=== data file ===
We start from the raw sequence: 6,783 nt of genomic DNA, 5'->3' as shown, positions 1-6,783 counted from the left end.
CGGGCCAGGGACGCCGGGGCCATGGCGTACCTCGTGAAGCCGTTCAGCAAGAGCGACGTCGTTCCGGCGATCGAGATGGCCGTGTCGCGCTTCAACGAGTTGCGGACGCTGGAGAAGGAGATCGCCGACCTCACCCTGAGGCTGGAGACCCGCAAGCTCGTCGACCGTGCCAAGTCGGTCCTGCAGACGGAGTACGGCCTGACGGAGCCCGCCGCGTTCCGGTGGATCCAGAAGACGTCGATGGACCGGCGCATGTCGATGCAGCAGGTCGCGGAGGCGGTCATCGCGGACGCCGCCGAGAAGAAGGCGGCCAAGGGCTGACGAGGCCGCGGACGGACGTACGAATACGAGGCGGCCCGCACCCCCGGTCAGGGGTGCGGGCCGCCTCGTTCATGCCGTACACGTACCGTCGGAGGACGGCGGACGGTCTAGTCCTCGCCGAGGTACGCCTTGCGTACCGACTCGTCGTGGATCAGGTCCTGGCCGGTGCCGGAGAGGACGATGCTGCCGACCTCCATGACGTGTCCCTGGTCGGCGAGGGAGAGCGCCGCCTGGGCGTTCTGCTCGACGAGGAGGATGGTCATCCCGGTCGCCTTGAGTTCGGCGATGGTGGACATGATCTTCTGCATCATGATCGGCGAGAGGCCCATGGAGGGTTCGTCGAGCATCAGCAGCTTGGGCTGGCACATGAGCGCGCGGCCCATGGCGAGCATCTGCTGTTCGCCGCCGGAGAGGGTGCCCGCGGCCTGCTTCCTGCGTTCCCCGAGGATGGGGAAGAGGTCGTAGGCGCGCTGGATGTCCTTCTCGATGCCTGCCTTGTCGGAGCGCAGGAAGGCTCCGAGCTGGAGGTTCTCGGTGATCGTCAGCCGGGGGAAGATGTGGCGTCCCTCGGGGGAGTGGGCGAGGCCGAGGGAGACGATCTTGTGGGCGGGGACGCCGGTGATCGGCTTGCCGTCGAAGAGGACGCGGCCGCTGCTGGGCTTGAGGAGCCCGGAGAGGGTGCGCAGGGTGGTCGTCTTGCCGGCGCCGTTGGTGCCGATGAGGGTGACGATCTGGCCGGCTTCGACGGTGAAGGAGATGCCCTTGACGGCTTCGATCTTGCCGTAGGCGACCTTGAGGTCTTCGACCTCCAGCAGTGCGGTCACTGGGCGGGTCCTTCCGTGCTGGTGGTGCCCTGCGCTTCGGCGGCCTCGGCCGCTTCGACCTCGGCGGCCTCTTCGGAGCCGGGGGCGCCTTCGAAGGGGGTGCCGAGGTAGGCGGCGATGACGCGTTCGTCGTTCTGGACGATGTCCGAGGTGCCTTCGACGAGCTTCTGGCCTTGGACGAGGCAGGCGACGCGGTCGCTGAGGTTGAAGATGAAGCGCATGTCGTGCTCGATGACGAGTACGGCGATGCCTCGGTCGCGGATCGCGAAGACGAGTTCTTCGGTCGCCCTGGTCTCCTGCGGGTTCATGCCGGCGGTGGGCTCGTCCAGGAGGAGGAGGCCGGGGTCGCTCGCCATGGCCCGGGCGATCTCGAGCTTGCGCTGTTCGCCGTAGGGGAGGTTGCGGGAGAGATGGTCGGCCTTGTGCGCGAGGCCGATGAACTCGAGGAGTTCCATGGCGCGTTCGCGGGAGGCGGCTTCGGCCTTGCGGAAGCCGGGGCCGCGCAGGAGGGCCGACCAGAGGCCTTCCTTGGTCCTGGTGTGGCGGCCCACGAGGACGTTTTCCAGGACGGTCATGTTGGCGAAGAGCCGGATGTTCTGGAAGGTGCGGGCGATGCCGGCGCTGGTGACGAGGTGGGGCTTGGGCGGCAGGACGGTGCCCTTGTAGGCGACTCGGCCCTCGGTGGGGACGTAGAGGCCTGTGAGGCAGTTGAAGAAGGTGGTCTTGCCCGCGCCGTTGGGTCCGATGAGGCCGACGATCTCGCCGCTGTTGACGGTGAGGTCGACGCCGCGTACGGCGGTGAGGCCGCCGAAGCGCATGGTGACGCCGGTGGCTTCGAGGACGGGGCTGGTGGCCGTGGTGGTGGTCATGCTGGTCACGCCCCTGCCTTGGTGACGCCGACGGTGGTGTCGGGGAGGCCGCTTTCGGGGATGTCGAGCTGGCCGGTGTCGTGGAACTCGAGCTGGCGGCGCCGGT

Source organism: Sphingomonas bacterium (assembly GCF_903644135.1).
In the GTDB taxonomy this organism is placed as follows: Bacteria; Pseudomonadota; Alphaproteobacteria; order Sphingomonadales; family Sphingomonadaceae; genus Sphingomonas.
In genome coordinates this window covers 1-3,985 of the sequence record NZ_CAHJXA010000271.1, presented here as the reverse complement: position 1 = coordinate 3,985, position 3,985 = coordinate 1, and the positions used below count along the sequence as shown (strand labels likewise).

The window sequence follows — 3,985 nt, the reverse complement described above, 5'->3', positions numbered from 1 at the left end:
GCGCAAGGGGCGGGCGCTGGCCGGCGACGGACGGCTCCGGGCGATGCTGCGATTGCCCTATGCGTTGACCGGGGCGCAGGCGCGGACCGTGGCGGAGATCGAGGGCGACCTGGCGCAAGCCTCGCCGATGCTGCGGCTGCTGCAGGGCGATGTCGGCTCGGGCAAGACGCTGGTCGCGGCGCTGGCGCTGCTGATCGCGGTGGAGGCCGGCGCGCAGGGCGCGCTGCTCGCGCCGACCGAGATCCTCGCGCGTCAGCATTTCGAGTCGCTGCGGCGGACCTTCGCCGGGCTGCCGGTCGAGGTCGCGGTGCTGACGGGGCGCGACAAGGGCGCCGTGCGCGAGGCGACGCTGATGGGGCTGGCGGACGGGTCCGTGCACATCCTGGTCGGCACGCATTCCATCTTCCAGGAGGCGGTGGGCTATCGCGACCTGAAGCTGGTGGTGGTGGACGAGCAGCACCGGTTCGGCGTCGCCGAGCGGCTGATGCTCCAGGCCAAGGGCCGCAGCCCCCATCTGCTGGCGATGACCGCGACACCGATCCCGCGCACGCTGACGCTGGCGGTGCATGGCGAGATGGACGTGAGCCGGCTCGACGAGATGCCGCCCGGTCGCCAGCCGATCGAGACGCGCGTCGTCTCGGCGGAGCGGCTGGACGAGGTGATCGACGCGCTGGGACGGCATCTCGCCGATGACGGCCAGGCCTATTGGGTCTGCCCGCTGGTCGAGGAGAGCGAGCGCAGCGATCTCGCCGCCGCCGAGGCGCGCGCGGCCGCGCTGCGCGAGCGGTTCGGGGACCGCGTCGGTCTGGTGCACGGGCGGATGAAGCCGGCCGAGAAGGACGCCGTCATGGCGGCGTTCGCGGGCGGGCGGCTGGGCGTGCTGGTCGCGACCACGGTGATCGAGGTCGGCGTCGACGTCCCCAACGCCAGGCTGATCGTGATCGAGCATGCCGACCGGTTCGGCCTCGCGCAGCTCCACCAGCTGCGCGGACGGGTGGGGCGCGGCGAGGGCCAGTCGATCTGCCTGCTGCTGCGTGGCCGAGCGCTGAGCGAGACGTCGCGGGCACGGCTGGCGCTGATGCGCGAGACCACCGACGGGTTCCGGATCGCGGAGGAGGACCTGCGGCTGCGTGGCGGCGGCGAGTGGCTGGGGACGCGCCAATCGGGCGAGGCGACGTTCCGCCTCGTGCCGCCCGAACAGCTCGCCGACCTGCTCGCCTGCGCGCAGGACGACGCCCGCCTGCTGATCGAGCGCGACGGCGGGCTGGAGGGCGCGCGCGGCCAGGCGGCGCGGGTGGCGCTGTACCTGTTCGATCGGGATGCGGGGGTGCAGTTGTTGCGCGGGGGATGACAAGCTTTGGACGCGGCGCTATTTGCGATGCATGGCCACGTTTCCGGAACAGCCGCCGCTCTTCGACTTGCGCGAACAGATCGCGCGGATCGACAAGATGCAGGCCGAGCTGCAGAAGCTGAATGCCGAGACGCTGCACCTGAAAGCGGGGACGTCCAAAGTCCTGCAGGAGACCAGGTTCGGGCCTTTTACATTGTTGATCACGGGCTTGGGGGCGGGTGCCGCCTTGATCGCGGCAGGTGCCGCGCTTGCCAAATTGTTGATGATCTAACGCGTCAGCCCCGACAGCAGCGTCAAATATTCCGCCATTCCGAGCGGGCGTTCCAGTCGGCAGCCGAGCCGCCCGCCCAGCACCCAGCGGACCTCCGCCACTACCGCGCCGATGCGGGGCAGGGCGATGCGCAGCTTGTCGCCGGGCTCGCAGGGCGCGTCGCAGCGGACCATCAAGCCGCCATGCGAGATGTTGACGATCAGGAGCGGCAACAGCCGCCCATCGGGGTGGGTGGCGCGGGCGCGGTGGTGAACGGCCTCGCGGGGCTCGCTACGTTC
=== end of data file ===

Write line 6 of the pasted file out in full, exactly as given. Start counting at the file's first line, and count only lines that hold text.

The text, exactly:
The window sequence follows — 3,985 nt, the reverse complement described above, 5'->3', positions numbered from 1 at the left end: